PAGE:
This is a very small example of the cost of a system with too many rules that demands too much attention from its users. Even with the subway, which everyone quickly learns to deal with regardless of its quirks, a simpler system is a less intrusive system that saves countless hours of peoples' lives. (New York, for its part, would do well to change the way it deals with service interruptions, which even if unavoidable do not need to cause so much confusion and unintended backtracking.)
The value of simple rules is something that Republican reformers understand, expecially regarding complex tax laws and burdensome approval procedures. But because so many deregulators wish to tear down rules that protect workers, consumers and the environment, Democrats generally view government rules as beneficial, and their reduction as craven. We must realize that this isn't always so.
For example, income taxes are ridiculously complicated for even low-income earners, especially the self-employed. I spent over twenty hours doing my taxes this year, though I earned less than $25,000; I could have paid a few hundred dollars for a cheap accountant, but don't trust them to properly account for unusual details like deducting the rent of my separate home office.
A flat tax would be regressive, certainly, but why not introduce a flat tax for those who earn less than $40,000 per year, and eliminate income taxes for those earning less than $20,000? True, this would punish business owners, families with lots of kids, the very sick, and those who give to charity, but it would save everyone time and if the savings from reduced auditing work and improved compliance were spent on keeping the flat rate low, could save most people money.
The country of Georgia, whose president I worked for in 2005-6, has reduced by 81% the number of licenses required of businesses and professionals. It has also introduced a flat tax (per Estonia's example), and has passed a law that converts license application receipts into valid licenses after 60 days if the government fails to grant or reject the license by that time. There are many offices and rules that have not been so transformed, but some members of the young ruling party really want to make citizenship and business in Georgia less encumbered by bureaucracy--not for the benefit of profiteers (though they seem to be doing fine), but for the increased convenience of everybody.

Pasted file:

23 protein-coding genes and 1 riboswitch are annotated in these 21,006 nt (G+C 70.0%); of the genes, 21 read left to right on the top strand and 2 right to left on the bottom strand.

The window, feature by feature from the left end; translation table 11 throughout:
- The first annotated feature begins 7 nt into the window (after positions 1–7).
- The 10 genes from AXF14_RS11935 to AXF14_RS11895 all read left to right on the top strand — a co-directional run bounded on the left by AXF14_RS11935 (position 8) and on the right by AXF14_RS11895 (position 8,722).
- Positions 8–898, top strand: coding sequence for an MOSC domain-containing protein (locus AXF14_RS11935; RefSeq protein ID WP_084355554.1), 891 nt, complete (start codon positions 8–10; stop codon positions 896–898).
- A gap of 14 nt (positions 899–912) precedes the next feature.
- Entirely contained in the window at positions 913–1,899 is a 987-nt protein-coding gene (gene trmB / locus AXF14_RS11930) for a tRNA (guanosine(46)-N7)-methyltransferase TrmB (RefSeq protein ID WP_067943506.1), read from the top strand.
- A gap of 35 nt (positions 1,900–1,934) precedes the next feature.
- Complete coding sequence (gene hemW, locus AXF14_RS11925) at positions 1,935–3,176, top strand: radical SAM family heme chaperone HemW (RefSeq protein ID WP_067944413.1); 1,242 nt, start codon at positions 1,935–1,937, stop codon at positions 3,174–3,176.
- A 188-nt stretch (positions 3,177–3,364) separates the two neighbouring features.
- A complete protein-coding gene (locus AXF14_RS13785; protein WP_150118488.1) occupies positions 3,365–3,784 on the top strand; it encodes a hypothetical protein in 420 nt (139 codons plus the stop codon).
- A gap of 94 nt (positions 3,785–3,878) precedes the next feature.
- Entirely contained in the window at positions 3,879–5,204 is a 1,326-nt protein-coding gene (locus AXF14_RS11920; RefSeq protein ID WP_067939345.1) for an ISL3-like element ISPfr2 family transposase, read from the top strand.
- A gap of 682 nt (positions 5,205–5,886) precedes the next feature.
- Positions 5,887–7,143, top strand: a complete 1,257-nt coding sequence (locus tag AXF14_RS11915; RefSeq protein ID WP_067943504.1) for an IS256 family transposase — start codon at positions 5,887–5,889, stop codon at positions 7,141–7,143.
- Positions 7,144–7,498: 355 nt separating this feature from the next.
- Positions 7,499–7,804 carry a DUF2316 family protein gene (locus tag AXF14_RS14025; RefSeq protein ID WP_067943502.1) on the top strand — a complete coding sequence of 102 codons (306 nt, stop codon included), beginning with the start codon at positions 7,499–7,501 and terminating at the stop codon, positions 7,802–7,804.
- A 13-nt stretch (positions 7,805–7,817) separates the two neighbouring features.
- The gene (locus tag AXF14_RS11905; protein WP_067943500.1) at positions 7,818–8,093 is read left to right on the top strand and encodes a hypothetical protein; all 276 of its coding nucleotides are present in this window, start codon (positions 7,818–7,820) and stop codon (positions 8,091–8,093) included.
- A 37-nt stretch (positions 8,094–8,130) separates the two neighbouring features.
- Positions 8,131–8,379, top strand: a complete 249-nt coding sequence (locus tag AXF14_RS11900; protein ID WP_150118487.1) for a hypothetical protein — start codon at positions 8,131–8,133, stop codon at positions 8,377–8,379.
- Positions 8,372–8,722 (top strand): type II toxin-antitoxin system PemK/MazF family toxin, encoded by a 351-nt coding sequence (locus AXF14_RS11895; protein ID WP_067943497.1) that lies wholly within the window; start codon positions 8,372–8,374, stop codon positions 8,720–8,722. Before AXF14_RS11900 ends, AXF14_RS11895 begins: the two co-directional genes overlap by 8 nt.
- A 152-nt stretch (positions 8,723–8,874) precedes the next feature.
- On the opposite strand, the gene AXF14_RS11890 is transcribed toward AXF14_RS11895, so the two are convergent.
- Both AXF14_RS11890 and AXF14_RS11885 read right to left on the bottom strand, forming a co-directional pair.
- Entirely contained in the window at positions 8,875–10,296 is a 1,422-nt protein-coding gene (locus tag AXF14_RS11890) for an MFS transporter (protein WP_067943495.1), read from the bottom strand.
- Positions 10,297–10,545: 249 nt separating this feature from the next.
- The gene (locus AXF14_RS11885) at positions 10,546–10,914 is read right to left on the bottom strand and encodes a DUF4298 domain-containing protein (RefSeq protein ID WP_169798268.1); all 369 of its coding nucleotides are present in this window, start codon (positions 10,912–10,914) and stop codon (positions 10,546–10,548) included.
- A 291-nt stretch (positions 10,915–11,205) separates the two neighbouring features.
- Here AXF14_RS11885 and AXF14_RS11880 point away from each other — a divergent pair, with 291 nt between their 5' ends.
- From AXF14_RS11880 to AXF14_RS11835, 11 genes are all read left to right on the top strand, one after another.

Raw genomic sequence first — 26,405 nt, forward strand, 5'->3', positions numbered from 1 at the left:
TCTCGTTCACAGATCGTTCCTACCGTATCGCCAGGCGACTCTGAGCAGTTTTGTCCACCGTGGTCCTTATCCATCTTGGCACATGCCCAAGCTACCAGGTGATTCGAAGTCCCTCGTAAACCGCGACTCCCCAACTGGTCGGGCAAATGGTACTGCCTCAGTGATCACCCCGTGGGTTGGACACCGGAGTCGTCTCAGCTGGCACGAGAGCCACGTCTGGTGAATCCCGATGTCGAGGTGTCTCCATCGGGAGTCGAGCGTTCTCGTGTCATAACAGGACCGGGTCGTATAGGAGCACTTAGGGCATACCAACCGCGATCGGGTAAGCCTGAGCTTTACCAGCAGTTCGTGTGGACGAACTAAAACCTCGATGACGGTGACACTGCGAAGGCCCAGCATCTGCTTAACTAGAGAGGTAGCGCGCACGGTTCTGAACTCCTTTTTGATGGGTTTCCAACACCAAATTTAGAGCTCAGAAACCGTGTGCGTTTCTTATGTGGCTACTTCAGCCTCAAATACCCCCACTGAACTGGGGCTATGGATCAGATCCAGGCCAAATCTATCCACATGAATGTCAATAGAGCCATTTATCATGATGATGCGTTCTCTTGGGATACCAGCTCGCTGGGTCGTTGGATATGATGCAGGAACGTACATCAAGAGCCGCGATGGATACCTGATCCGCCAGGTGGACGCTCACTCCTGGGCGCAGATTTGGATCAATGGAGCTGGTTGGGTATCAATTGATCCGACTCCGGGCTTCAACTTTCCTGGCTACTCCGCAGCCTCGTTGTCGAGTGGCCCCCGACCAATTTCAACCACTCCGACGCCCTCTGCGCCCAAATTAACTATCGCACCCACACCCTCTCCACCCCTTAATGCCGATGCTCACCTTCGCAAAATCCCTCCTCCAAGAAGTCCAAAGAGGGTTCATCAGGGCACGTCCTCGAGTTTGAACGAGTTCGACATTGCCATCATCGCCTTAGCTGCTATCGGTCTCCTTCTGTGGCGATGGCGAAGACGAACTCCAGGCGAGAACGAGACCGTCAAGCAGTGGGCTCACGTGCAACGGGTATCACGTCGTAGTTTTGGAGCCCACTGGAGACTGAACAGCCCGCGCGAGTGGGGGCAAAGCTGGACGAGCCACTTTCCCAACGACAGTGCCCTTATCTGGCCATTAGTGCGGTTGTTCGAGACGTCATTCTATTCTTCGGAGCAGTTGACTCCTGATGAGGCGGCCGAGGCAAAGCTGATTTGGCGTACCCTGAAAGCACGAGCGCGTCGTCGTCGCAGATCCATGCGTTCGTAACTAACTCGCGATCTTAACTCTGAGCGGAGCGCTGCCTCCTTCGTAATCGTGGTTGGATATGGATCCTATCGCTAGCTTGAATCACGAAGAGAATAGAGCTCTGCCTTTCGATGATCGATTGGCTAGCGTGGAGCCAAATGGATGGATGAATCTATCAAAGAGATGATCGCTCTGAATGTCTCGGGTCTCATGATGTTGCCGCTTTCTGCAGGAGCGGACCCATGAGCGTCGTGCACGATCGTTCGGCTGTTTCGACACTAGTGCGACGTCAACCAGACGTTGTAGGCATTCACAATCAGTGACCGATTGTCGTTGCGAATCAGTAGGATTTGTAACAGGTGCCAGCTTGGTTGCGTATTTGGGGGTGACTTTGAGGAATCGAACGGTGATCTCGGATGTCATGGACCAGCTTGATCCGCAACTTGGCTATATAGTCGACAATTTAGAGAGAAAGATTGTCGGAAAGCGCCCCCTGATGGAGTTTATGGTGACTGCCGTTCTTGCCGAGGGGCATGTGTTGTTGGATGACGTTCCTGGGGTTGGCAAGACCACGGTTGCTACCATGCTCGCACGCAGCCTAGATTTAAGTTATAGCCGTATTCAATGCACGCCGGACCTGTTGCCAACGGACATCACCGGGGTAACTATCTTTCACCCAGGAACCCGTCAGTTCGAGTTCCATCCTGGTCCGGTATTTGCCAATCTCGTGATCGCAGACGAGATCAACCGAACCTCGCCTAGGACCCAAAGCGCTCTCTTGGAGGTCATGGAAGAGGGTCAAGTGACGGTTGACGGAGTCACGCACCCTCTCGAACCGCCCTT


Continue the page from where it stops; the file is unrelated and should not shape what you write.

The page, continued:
That's a spirit hard to find in American government. Even Eliot Spitzer doesn't mind nonsensical laws that do no one any good
, and he is the closest thing to this type of reformer we have in New York since Mark Green lost the Attorney General primary to Andrew Cuomo (who wouldn't know a bad law if it bit him in the Farkas
). Michael Bloomberg seems to care, judging from the success of nonpartisan ideas like his 311 phone number, which has allowed me to get a good dozen potholes filled, always within two days of calling.I criticized Barry Schwartz's The Paradox of Choice
, but he's right that there is a perniciousness to modern life's complexity, and that reducing it sensibly is not a partisan issue. But voters understand and appreciate the concepts of lower taxes and smaller government, and this has served Republicans well; perhaps Democrats could seize the unclaimed ground of simpler
Labels: design, psychology, public transportation